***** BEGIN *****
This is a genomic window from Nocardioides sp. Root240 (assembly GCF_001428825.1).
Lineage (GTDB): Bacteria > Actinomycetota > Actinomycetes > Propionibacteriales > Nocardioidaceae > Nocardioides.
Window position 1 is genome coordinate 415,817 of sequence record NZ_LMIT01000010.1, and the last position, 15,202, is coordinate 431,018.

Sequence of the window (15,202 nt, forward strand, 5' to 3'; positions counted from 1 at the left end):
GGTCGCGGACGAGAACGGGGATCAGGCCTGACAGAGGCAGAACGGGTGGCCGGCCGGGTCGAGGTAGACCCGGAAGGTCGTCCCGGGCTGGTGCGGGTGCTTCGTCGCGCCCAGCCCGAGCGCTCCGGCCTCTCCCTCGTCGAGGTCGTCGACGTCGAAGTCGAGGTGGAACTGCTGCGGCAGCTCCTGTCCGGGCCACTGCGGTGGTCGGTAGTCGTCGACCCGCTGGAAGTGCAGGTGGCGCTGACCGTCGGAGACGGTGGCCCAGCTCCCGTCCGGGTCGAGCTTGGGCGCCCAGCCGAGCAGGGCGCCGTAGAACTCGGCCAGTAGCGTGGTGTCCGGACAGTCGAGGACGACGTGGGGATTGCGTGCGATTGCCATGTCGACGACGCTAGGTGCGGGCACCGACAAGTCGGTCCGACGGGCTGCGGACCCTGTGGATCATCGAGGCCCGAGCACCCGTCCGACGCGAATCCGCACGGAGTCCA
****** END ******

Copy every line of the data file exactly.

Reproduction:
This is a genomic window from Nocardioides sp. Root240 (assembly GCF_001428825.1).
Lineage (GTDB): Bacteria > Actinomycetota > Actinomycetes > Propionibacteriales > Nocardioidaceae > Nocardioides.
Window position 1 is genome coordinate 415,817 of sequence record NZ_LMIT01000010.1, and the last position, 15,202, is coordinate 431,018.

Sequence of the window (15,202 nt, forward strand, 5' to 3'; positions counted from 1 at the left end):
GGTCGCGGACGAGAACGGGGATCAGGCCTGACAGAGGCAGAACGGGTGGCCGGCCGGGTCGAGGTAGACCCGGAAGGTCGTCCCGGGCTGGTGCGGGTGCTTCGTCGCGCCCAGCCCGAGCGCTCCGGCCTCTCCCTCGTCGAGGTCGTCGACGTCGAAGTCGAGGTGGAACTGCTGCGGCAGCTCCTGTCCGGGCCACTGCGGTGGTCGGTAGTCGTCGACCCGCTGGAAGTGCAGGTGGCGCTGACCGTCGGAGACGGTGGCCCAGCTCCCGTCCGGGTCGAGCTTGGGCGCCCAGCCGAGCAGGGCGCCGTAGAACTCGGCCAGTAGCGTGGTGTCCGGACAGTCGAGGACGACGTGGGGATTGCGTGCGATTGCCATGTCGACGACGCTAGGTGCGGGCACCGACAAGTCGGTCCGACGGGCTGCGGACCCTGTGGATCATCGAGGCCCGAGCACCCGTCCGACGCGAATCCGCACGGAGTCCA